Does a Devil’s Advocate Kill Innovation?

When recently scanning the synopsis of a book I wanted to read, one sentence really struck me. I don’t mean it made me pause and think, I mean it made me stop and question my being. To paraphrase, it said being a devil’s advocate is detrimental to innovation. In fact, it said that devils’ advocates kill innovation. People have called me a devil’s advocate for as long as I can remember and I never considered it a bad thing. WTF! Do I kill innovation?

I don’t question things for the sake of it (well, most of the time anyway). It’s just an innate quality I’ve always valued. When a new issue, idea, or project comes about, being able to see it from all angles –obstacles, opportunities, things to consider – has always come naturally to me. Reading that sentence made me question whether or not this quality was truly something to be proud of – or a behavior that I needed to change – quick! I can’t imagine anything worse than being a roadblock to innovation. In fact, I consider myself to be a change agent – and change is the true core of innovation. Innovation is such a passion of mine that I’ve been entrusted with the job of being the lead pioneer for NewsGator’s new Innovation Solution for Social Sites. I think you are starting to understand why this proclamation caused me so much angst.

What is a devil's advocate?

To start building my case against why I’m not a devil’s advocate, I looked at this new perspective from all angles. What is the true definition of a devil’s advocate? How subjective is the definition? Do others consider me to be a devil’s advocate? For sources, I consulted and the Urban Dictionary (if most people incorrectly consider Wikipedia a credible source, then I’m going to do the same for Urban Dictionary). Both sources have what I would consider a two-sided definition: “a person who advocates an opposing or unpopular cause for the sake of argument or to expose it to a thorough examination.” That second OR is a big one. My next step was to consult a few passionate and overtly-blunt friends and colleagues for their views. They validated my case by noting my keen ability to ask a lot of questions, to see all sides of an issue, and to inspire change through new ideas and perspectives.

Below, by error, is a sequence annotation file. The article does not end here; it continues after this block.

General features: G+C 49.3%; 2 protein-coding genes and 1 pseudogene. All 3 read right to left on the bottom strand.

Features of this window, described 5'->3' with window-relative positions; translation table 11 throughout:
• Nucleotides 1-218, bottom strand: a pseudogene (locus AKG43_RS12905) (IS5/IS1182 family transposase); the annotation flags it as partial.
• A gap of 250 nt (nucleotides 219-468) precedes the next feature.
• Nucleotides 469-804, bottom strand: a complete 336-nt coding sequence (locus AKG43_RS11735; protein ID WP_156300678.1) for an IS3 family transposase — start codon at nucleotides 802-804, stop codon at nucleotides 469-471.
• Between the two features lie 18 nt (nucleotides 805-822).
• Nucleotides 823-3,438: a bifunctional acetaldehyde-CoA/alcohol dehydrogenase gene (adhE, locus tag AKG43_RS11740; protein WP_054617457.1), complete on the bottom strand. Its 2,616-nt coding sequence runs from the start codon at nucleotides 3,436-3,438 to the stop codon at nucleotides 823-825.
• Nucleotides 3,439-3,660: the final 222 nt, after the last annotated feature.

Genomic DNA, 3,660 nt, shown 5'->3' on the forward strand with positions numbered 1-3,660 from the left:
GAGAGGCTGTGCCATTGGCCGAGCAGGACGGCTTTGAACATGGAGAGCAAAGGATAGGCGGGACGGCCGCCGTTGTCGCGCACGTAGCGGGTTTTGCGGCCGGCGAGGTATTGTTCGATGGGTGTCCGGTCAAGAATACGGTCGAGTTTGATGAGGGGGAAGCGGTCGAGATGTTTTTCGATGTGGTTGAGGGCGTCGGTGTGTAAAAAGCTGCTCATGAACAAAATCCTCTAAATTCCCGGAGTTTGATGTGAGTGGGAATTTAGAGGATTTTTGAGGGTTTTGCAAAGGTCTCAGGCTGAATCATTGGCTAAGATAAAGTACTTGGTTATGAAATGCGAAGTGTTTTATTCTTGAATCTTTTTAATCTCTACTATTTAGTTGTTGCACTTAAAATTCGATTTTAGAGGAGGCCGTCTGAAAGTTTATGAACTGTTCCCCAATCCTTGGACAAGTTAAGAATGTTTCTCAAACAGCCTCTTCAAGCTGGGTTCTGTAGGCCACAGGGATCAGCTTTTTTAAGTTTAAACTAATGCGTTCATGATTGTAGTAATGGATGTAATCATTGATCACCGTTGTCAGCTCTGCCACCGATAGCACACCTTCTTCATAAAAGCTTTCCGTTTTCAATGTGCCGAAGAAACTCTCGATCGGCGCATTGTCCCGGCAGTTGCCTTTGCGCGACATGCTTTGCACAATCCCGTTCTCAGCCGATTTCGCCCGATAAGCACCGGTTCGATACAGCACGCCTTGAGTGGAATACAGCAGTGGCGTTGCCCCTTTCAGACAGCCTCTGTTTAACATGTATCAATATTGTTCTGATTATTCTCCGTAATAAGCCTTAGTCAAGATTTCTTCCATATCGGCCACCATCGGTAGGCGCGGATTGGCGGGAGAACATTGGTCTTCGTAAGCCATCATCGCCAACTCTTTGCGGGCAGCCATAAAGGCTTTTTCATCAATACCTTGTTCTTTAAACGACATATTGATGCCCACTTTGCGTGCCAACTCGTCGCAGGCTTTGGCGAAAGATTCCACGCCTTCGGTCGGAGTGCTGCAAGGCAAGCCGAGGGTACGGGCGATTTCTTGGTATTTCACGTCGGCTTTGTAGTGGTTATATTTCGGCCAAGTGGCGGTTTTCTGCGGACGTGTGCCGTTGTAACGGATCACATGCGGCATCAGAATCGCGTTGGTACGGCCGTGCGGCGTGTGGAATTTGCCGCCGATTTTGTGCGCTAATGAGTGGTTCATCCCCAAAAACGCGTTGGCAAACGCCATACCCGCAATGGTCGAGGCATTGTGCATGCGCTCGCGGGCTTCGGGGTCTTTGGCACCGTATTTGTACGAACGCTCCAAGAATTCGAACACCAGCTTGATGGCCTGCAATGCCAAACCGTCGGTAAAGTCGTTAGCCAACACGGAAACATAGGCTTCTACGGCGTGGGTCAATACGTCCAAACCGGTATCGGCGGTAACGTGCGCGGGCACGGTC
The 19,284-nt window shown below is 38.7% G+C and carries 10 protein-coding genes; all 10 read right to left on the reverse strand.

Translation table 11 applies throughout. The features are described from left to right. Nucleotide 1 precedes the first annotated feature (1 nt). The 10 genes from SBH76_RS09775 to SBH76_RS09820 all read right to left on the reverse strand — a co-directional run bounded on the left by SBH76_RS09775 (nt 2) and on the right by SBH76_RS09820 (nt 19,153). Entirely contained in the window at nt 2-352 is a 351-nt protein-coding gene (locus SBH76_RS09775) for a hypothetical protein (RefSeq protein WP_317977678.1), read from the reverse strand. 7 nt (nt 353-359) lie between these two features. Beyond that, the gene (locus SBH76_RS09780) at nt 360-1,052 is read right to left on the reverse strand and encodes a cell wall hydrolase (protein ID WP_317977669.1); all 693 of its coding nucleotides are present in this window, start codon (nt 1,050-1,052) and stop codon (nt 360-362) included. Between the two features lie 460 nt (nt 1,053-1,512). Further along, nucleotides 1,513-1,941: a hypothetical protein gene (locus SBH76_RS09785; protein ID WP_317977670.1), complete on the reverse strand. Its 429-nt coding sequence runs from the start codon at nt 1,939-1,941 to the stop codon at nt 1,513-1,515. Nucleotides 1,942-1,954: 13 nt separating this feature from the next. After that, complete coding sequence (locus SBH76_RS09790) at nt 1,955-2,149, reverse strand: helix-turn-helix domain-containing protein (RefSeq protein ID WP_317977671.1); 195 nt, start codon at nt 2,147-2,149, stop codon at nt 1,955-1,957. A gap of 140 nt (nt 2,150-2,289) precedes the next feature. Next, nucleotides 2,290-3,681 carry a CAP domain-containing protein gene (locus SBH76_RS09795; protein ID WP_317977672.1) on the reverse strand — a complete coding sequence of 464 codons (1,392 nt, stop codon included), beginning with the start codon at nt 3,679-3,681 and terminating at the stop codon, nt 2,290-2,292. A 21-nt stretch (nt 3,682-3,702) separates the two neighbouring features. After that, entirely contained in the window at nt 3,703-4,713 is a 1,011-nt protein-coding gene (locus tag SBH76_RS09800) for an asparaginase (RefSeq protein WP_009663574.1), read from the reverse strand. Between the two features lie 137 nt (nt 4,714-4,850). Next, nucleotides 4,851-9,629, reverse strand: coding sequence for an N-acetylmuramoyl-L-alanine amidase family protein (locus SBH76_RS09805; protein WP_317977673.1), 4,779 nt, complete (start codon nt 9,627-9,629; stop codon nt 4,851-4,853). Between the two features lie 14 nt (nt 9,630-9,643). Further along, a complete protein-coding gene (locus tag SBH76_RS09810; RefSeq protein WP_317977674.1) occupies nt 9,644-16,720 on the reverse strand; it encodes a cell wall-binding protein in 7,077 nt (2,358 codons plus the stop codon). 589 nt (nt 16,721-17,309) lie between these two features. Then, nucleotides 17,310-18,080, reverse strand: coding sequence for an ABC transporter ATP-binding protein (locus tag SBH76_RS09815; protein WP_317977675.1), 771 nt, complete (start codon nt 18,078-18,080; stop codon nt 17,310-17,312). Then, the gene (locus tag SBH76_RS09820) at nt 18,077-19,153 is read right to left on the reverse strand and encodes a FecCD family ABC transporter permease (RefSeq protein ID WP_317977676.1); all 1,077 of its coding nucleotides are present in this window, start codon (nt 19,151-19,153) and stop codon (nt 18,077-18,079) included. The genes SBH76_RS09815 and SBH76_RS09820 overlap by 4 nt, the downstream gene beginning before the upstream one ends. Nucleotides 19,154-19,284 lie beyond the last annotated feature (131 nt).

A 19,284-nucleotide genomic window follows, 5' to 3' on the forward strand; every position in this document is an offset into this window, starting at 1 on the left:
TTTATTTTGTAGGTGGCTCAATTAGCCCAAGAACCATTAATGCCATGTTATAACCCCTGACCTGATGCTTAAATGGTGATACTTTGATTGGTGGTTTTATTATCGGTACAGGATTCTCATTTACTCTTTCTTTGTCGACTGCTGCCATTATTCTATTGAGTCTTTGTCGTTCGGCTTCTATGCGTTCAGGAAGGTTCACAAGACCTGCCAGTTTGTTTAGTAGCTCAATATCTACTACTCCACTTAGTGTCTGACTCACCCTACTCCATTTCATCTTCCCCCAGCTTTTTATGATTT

After I conducted my research (and did some soul searching), I came to the conclusion that I’m equally a devil’s advocate and a trailblazer – and I’m ok with that.

Innovation is at the heart of every positive change in your life – both in your work and personal life. The focus being positive change. To inspire change and innovation, you have to be inquisitive, curious, and not afraid to completely reinvent yourself or your business.

That said, I think devils’ advocates have a role – as long as their motives are constructive and encouraging.

Ask the questions

So I challenge you to ask the tough questions. Ask your employees the tough questions. Could a process be done more efficiently or completely different? (“This is how we’ve always done it” has to be one of the most expensive statements in business.) How can technology help? What does the future of our company look like in six months? If you build an open, trusting, and social work environment, it will naturally encourage and generate innovative ideas from people across your global organization.

I would love to hear your thoughts and arguments. Do you agree that a devil’s advocate kills innovation?


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